New York Times
LONDON - BP reported a first-quarter profit of $4.2 billion Tuesday after adjusting for inventory changes and one-off items, handily beating analysts' forecasts. BP earned 30 percent more than analysts had forecast, as new operations came onstream in Angola and Norway, oil and gas trading earned more than $500 million above average, and BP's costs per barrel produced fell slightly compared with the same period in 2012.
Even though the profit after the one-off items was 9 percent lower than the same quarter last year, Peter Hutton, an analyst at RBC Capital Markets in London, called the report "a very positive set of results."
The chief executive, Robert W. Dudley, said in a statement that "these strong first-quarter results demonstrate the progress BP is making."
The main disappointment in the quarter was an 18 percent year-on-year fall in production in the United States, in part reflecting the company's continued struggles to bring back its core deepwater production in the Gulf of Mexico after the blowout disaster there in 2010.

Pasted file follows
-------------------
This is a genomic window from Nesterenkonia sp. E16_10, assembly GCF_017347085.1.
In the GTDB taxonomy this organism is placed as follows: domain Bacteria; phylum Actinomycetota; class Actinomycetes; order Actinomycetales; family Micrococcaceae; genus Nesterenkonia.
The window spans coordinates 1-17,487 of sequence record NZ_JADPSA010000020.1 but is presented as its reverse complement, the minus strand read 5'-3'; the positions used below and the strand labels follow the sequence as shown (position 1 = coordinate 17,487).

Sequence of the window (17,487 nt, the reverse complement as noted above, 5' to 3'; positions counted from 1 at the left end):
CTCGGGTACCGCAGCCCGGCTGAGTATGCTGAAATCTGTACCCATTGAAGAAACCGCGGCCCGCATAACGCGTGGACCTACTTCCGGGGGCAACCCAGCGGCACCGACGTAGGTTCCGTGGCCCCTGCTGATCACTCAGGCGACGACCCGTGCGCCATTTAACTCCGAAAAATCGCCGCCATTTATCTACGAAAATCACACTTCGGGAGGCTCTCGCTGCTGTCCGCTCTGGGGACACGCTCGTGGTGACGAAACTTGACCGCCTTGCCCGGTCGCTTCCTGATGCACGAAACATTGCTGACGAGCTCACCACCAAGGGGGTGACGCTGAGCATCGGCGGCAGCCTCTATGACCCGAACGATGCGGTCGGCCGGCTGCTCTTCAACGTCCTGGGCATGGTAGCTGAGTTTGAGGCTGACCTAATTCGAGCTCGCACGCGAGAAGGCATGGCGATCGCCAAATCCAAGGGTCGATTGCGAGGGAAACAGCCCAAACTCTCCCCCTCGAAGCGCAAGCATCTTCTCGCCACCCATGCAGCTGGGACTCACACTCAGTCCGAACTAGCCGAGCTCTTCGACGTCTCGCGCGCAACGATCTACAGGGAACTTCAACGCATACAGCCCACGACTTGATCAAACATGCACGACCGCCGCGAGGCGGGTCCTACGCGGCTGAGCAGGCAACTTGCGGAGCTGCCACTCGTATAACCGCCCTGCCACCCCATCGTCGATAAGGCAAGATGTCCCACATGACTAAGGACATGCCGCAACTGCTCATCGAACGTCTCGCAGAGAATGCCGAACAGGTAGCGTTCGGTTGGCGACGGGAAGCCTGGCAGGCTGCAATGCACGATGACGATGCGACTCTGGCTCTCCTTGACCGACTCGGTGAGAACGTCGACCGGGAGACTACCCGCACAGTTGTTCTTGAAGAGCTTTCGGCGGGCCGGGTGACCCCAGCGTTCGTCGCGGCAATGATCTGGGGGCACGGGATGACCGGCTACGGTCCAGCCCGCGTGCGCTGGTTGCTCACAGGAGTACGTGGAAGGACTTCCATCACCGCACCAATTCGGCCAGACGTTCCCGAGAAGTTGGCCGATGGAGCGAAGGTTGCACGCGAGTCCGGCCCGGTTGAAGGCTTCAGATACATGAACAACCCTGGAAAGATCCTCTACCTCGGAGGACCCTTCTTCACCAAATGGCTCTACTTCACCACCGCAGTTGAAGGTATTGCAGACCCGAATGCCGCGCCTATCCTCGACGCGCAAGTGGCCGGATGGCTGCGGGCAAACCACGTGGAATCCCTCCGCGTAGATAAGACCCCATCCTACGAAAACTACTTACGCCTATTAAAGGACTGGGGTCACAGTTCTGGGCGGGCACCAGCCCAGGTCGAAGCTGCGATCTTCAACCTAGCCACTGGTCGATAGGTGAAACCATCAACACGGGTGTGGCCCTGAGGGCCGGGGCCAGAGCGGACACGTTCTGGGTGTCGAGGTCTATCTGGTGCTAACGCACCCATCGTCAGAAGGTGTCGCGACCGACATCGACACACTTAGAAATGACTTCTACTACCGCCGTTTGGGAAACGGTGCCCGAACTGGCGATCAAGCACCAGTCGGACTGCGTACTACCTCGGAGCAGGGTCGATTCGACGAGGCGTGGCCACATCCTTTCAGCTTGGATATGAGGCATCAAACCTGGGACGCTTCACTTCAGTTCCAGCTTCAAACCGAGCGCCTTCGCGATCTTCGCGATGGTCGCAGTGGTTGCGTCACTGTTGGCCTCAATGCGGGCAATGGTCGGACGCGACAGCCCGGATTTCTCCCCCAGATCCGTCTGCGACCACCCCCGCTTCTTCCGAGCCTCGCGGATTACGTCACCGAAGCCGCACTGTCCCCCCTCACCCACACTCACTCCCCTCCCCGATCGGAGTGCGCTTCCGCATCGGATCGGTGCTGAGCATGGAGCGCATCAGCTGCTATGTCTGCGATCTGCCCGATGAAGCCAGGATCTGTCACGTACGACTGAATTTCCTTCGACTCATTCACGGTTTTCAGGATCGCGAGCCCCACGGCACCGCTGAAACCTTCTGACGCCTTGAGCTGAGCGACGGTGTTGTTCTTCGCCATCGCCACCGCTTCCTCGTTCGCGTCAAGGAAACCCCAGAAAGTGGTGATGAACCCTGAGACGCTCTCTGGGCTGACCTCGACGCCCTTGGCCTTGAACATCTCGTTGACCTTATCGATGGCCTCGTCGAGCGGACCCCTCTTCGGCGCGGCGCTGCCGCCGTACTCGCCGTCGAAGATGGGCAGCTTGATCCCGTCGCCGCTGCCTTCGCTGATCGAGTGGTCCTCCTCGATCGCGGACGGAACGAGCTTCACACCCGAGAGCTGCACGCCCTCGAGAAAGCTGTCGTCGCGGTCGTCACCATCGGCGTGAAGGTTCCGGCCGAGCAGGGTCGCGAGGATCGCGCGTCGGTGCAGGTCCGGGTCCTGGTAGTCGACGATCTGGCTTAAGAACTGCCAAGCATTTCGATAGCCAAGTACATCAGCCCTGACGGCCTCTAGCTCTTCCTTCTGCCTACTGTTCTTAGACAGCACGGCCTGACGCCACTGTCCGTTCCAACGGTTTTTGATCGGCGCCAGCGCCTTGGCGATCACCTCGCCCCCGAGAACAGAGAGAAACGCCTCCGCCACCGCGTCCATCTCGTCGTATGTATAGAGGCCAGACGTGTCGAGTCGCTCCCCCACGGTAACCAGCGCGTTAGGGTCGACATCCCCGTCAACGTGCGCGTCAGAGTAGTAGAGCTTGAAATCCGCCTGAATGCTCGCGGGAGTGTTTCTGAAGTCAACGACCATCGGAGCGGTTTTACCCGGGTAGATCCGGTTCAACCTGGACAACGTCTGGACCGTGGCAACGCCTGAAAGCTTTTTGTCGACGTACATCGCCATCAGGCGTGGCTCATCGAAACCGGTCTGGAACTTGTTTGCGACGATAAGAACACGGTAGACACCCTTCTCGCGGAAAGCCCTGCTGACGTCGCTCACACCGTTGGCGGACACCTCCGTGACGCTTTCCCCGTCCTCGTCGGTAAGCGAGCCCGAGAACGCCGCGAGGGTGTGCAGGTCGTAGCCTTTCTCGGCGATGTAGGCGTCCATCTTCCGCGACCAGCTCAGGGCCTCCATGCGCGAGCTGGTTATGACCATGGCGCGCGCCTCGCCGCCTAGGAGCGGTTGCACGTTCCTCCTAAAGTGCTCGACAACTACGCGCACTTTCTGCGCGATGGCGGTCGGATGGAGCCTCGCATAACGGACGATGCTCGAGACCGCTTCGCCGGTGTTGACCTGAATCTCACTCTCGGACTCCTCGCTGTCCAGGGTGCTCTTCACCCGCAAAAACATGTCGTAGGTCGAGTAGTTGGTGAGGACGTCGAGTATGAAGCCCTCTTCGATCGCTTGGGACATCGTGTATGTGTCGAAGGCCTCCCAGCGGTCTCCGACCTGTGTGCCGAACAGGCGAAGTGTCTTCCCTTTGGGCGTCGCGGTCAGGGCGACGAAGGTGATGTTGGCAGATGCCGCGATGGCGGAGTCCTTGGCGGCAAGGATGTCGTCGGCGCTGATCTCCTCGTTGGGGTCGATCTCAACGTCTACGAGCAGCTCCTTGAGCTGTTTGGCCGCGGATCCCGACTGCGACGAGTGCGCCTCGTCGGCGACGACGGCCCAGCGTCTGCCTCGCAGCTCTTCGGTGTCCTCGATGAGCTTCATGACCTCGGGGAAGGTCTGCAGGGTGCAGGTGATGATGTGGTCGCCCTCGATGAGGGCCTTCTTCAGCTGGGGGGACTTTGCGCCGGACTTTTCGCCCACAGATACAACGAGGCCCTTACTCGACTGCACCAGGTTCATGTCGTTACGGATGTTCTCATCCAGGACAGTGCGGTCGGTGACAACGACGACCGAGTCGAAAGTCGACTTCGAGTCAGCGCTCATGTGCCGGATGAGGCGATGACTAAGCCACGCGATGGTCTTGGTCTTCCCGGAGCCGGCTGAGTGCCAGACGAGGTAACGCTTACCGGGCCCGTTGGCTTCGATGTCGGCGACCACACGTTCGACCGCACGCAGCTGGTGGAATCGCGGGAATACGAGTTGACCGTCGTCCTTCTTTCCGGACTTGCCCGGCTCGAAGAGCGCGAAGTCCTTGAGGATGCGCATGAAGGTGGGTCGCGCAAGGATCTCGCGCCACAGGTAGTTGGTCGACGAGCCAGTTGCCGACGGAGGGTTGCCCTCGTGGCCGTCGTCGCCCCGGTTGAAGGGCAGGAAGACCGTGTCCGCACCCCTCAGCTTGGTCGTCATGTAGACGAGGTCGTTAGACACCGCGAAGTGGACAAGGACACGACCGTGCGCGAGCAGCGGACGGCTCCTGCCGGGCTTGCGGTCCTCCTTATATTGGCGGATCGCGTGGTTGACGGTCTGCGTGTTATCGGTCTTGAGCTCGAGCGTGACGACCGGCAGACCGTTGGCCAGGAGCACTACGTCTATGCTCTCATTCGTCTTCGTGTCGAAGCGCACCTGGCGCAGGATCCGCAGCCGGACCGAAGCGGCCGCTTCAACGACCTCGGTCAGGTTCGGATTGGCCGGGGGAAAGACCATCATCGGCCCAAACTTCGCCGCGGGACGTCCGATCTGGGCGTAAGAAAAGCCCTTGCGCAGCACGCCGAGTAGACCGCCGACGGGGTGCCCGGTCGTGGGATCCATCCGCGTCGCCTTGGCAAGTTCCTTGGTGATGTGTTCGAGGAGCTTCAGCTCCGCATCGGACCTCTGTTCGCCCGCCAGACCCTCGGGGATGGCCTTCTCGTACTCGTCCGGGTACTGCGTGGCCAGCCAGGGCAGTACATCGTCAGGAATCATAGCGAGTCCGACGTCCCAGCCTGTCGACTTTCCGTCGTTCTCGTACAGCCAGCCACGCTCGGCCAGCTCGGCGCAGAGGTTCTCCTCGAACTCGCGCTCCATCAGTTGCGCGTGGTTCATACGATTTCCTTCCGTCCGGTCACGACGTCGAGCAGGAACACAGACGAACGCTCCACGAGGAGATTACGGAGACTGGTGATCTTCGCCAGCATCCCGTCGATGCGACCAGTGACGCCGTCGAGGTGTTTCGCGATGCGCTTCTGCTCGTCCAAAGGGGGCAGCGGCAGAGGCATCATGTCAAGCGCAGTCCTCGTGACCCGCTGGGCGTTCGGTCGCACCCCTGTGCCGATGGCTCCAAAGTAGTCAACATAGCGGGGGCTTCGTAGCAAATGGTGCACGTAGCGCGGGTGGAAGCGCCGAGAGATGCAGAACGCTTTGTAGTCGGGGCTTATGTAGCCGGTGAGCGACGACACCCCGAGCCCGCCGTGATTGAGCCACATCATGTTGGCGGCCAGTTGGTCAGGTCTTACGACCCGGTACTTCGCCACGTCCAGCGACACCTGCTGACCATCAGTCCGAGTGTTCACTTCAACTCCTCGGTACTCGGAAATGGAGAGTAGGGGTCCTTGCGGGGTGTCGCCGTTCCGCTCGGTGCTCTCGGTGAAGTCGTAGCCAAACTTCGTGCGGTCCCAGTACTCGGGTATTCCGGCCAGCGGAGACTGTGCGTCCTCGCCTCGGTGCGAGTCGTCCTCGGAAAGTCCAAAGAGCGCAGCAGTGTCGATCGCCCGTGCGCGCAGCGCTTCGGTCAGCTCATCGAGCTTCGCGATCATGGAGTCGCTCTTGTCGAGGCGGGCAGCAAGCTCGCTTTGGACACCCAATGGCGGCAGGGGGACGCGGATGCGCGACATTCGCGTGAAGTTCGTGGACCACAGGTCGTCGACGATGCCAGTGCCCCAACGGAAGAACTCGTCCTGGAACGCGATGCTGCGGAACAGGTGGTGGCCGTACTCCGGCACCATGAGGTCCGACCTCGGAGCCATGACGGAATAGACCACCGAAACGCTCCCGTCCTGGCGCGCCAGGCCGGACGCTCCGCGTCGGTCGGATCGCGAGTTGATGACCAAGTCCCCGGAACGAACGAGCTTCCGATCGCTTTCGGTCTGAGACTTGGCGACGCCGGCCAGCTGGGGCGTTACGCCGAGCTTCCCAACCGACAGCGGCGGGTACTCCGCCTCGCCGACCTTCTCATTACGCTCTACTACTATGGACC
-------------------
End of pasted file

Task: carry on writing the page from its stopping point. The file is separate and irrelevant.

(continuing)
BP is a much smaller company than it was before the disaster, which killed 11 people and spilled millions of barrels of oil. Since the start of 2010, BP has sold about $65 billion in assets to pay spill costs and reshape the company. Production in the first quarter, 2.3 million barrels a day, was down about 5 percent compared with the first quarter of 2012.